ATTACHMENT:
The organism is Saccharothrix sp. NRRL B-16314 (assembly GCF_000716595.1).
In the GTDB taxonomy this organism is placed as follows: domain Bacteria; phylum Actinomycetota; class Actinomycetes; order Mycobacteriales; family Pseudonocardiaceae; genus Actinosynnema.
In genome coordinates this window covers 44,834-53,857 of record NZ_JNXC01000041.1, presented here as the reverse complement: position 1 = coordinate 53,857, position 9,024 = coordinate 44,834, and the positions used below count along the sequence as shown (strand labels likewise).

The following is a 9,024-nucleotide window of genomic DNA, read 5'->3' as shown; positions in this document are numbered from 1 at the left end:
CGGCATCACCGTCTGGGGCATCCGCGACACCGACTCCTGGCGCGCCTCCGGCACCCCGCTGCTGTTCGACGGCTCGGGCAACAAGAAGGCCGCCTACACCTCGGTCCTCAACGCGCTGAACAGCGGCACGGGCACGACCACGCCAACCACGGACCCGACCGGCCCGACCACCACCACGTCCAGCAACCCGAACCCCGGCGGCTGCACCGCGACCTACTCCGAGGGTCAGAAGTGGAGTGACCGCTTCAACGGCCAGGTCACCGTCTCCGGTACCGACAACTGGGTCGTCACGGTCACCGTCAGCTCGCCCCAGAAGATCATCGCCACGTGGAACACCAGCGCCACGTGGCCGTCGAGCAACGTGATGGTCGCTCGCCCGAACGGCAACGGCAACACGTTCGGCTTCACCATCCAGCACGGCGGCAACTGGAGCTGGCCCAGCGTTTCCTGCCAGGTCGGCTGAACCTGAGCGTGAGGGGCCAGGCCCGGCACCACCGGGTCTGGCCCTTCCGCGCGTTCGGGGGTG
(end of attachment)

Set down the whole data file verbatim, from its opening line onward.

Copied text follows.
The organism is Saccharothrix sp. NRRL B-16314 (assembly GCF_000716595.1).
In the GTDB taxonomy this organism is placed as follows: domain Bacteria; phylum Actinomycetota; class Actinomycetes; order Mycobacteriales; family Pseudonocardiaceae; genus Actinosynnema.
In genome coordinates this window covers 44,834-53,857 of record NZ_JNXC01000041.1, presented here as the reverse complement: position 1 = coordinate 53,857, position 9,024 = coordinate 44,834, and the positions used below count along the sequence as shown (strand labels likewise).

The following is a 9,024-nucleotide window of genomic DNA, read 5'->3' as shown; positions in this document are numbered from 1 at the left end:
CGGCATCACCGTCTGGGGCATCCGCGACACCGACTCCTGGCGCGCCTCCGGCACCCCGCTGCTGTTCGACGGCTCGGGCAACAAGAAGGCCGCCTACACCTCGGTCCTCAACGCGCTGAACAGCGGCACGGGCACGACCACGCCAACCACGGACCCGACCGGCCCGACCACCACCACGTCCAGCAACCCGAACCCCGGCGGCTGCACCGCGACCTACTCCGAGGGTCAGAAGTGGAGTGACCGCTTCAACGGCCAGGTCACCGTCTCCGGTACCGACAACTGGGTCGTCACGGTCACCGTCAGCTCGCCCCAGAAGATCATCGCCACGTGGAACACCAGCGCCACGTGGCCGTCGAGCAACGTGATGGTCGCTCGCCCGAACGGCAACGGCAACACGTTCGGCTTCACCATCCAGCACGGCGGCAACTGGAGCTGGCCCAGCGTTTCCTGCCAGGTCGGCTGAACCTGAGCGTGAGGGGCCAGGCCCGGCACCACCGGGTCTGGCCCTTCCGCGCGTTCGGGGGTG